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I am working on a school project. I want to change tracks/signals but am struggling to find a solution for it.

What I want to do is have say 6 input signals/tracks which are then shifted between 12 outputs with a push button or a switch. I can then go between the breadboards without plugging and unplugging the wires

I made this diagram here:

enter image description here

I was doing some research and saw these multiplexers. You can control them with high/low and so on but with multiplexers it says it can only have 1 output so not sure if it will work. That is how far I have gotten. I am at a road block so came here for some help.

enter image description here

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  • \$\begingroup\$ use a 6PDT switch \$\endgroup\$
    – jsotola
    Commented Apr 16, 2022 at 0:19

3 Answers 3

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You want a 2:1 multiplexer or demultiplexer or analog switch with 6 channels.

It may be easier to use 2 "quad"/4 channel switches as those are plentiful. Just tie the enable/switch pins together. A pair of TS3A5018 modules would do nicely.

Photo of TS3A508 module

(Image source: Ebay - "SPDT Development Board SPDT Analog Switch Replacement Multipurpose Accuracy For")

Partial schematic showing TS3A5018 Quad SPDT Analog Switch

(Image source: TI E2E Forum - TS3A5018: Can this device be used for PCIe reference clock 100MHz differential?)

Obviously if you are making your own board you can source a 6 or 8 channel one from say TI or Onsemi or whatever brand semiconductor manufacturer has one.

This is assuming you are switching simple signals and not power lines. Keep in mind any analog switch or multiplexer has limits on the power and bandwidth of the lines they are switching. Otherwise you may need mechanical relays or complicated transistor/mosfet circuits for high power switching.

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  • \$\begingroup\$ Thanks @passerby for the reply. I am a bit confused with"You want a 2:1 multiplexer or demultiplexer....." My understanding, probably wrong, was that these multiplexes can have many input signals but can only output one and we use 0/1 to determine the output. Input: ABCDEFG but I can only output one track or in this example one letter with 0/1? I will need to look into quad channel, but based on your suggestions I found these "Bus Switch, also known as a Digital Switch is a semiconductor device that turns on and off an electrical connection" and this does look ideal & cheap. thoughts? \$\endgroup\$
    – Will
    Commented Apr 16, 2022 at 2:56
  • \$\begingroup\$ @will you described a 7:1 mux. Abcdefg > output. That's just one channel or circuit. You can have multiple of those channels, ie. A1B1 > Output1, A2B2 > output2. Yes a bus switch is another name for the same thing. And for the bandwidth thing, that matters more when we are talking about high frequency signals like video or PCI etc. \$\endgroup\$
    – Passerby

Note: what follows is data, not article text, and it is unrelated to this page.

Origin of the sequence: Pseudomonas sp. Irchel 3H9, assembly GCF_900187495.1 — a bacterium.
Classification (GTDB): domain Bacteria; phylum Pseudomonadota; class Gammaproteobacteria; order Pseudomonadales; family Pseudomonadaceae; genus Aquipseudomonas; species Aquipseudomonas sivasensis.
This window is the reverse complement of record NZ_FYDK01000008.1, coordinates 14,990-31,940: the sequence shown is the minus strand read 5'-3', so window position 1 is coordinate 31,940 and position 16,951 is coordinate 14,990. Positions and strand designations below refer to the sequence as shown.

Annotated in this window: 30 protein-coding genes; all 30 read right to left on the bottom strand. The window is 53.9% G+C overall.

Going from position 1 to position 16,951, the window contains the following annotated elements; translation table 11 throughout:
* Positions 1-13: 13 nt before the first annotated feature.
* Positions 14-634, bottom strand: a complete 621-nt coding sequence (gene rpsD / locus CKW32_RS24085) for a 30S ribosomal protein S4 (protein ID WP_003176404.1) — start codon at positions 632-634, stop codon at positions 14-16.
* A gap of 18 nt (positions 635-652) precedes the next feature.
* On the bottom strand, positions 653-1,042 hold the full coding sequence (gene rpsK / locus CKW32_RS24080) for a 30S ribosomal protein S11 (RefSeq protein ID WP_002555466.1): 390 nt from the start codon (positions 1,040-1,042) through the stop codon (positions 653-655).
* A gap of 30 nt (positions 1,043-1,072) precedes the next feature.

Commented Apr 16, 2022 at 3:27
  • \$\begingroup\$ @will a channel covers the input and output number (a 2:1 channel would have 3 pins associated with it). you can control them with a mechanical switch, you don't need a microcontroller. If you want to implement this with a microcontroller, they don't work the same as an analog switch. You can't connect pin a with pin b directly. You would have to read the pin state and then replicate it on the other side and it gets complicated fast with fast changing signals. You'd be reinventing the wheel. \$\endgroup\$
    – Passerby
    Commented Apr 16, 2022 at 14:19
  • \$\begingroup\$ thanks for all help and advice, accepted as answer. \$\endgroup\$
    – Will
    Commented Apr 16, 2022 at 22:00
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While passerby's suggestion of using analog switches or mux/demuxes would work, I think it'd be much easier to just use a simple 6PDT switch. They're not even that expensive.

This exact model is one I actually used in a project not that long ago. Push the button to toggle between two switch positions for all six contacts; it's not a push-pull one, more like clicking a pen.

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  • \$\begingroup\$ thanks. I was speaking to passerby about: "A Bus Switch, also known as a Digital Switch is a semiconductor device that turns on and off an electrical connection. Bus Switches are PCB mount devices that act in the same way as a normal mechanical switch. Unlike a mechanical switch, a Bus Switch has no moving parts, ensuring greater performance." would this be ideal because it does look very cheap and appears promising? your thoughts I think i would prefer to do something with an ic but exploring all options \$\endgroup\$
    – Will
    Commented Apr 16, 2022 at 3:13
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    \$\begingroup\$ I almost always prefer mechanical switches (or relays) when possible--but my use case involves voltages and currents significantly higher than you're likely to use if this is some kind of digital circuit. Most semiconductor switches are going to be limited to only a few volts, maybe 5 or 6 max, and often can't even deal with negative voltages; what I usually deal with tends to fall in the range of -10 to 25 volts, so those little switch ICs aren't very useful to me, and I don't have much knowledge of them. \$\endgroup\$
    – Hearth
    Commented Apr 16, 2022 at 4:12
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An equally effective approach is to use a tristate buffer, such as 74C244. Using the output enable lines, two of these can direct 8 signals to one of two targets. Furthermore, these devices have buffered outputs which can drive most logic loads.

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